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Cervical cancer need not be a death sentence. Between vaccination, routine screening, timely follow up, and early detection, cervical cancer is preventable and highly curable. When a woman dies from cervical cancer, something went wrong. For at least 17 women with cervical cancer who have died in recent years in Ireland and for others whose diagnosis is now terminal, what went wrong is scandalous.

Vicky Phelan speaks on the Ray D'Arcy Show. Phelan was first diagnosed with cervical cancer in 2014, although a screening test from 2011 should have found strong indications of the presence of cancer.
Ireland has a national cervical cancer screening program called CervicalCheck, which outsources some of its tests to US laboratories.

Between 2008 and 2014, 208 women who later developed cervical cancer were incorrectly cleared as normal. A 2014 audit revealed these false negatives. But even after this, at least 162 of the women were not told their earlier tests indicated they needed follow-up because there was no clear policy about what to do when false negatives were found.

The multiple levels of failures are nothing short of astounding.

The controversy came to light after Vicky Phelan, an Irish woman with cervical cancer and only months to live, refused to sign a non-disclosure agreement about her settlement with the Texas-based laboratory that returned her false negative. After she was diagnosed with cervical cancer in 2014, her 2011 screening test was audited according to procedure. This time, the 2011 test found strong indications of the presence of cancer. She did not learn that until September 2017.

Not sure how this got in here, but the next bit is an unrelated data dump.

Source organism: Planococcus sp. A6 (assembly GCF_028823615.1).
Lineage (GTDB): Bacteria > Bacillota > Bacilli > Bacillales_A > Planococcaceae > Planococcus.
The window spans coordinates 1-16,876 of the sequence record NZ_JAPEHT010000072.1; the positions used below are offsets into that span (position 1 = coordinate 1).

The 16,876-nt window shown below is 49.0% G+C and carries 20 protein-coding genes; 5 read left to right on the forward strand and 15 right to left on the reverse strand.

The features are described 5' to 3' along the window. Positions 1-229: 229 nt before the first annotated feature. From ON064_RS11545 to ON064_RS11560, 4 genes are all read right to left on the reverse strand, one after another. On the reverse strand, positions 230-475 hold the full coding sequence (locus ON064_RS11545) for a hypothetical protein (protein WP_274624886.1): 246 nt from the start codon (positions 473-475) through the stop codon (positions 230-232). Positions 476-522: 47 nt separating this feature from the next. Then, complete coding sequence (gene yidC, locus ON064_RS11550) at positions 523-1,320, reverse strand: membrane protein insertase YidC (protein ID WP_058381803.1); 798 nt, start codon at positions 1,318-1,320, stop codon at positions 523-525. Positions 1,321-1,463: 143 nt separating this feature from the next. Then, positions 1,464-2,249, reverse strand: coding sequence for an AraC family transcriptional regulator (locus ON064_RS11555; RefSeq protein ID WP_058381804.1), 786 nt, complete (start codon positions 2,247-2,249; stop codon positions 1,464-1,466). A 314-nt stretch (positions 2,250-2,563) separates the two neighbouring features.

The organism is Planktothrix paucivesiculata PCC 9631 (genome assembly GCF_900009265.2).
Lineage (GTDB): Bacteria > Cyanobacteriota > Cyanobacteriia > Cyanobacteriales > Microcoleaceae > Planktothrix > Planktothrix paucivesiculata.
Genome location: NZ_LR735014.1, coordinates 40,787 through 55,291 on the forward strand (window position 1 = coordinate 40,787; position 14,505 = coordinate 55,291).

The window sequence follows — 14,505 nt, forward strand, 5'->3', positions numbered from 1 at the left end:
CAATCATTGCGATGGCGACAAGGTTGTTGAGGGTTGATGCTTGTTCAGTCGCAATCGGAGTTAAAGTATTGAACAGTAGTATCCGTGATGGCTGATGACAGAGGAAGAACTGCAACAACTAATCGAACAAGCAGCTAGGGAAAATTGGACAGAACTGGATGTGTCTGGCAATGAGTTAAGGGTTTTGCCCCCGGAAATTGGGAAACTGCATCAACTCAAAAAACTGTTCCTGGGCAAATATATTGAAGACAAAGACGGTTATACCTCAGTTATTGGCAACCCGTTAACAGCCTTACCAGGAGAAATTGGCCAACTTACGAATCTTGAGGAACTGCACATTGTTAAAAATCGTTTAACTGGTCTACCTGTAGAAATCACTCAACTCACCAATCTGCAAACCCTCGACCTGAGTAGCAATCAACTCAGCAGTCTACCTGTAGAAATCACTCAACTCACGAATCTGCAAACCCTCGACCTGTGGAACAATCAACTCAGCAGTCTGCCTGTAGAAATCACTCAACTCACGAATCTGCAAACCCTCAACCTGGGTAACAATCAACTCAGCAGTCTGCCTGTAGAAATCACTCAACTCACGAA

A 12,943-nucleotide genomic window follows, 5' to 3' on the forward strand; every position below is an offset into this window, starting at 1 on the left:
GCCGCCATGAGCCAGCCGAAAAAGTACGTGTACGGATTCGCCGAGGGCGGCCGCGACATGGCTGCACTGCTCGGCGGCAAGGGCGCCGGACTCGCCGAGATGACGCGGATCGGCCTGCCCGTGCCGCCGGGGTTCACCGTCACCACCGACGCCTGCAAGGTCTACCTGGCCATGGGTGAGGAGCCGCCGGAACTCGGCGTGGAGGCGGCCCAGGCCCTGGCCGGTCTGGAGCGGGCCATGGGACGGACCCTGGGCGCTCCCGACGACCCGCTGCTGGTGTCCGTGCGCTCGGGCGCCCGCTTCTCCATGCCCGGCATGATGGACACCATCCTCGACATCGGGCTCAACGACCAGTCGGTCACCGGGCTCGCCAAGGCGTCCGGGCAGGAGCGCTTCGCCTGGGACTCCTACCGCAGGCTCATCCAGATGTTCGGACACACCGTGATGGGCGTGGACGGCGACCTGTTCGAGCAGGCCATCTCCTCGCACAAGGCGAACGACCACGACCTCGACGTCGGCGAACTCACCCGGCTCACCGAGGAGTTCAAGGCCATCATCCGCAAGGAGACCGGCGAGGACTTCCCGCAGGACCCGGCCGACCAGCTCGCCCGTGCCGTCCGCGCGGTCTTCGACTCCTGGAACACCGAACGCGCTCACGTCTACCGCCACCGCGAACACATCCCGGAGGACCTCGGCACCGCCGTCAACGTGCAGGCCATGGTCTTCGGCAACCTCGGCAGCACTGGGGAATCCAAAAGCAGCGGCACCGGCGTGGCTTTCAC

There is a lot we don’t know about the cervical cancer scandal. A number of Irish doctors voiced concerns about outsourcing work to the US, citing lower quality assurance levels and different screening systems in US labs. Experts feared that differences between the two countries would means that cancer cases would be missed.

And cases were missed.

The Irish government has acknowledged that there were “appalling communication failures” and will investigate whether a different testing system could have reduced the number of false negative tests. Delayed treatment can render cervical cancer terminal and women have a right to access complete and accurate information about their reproductive health. False negatives can happen, but patients should be informed when they do.

Such failings in relation to women’s reproductive health have no place – in the US or Ireland. US federal health authorities should be reviewing what happened to ensure that all women have access to a quality and accurate cervical cancer screening test process. Heartbreakingly, if Phelan had been properly diagnosed in 2011, she would have had a chance to live.


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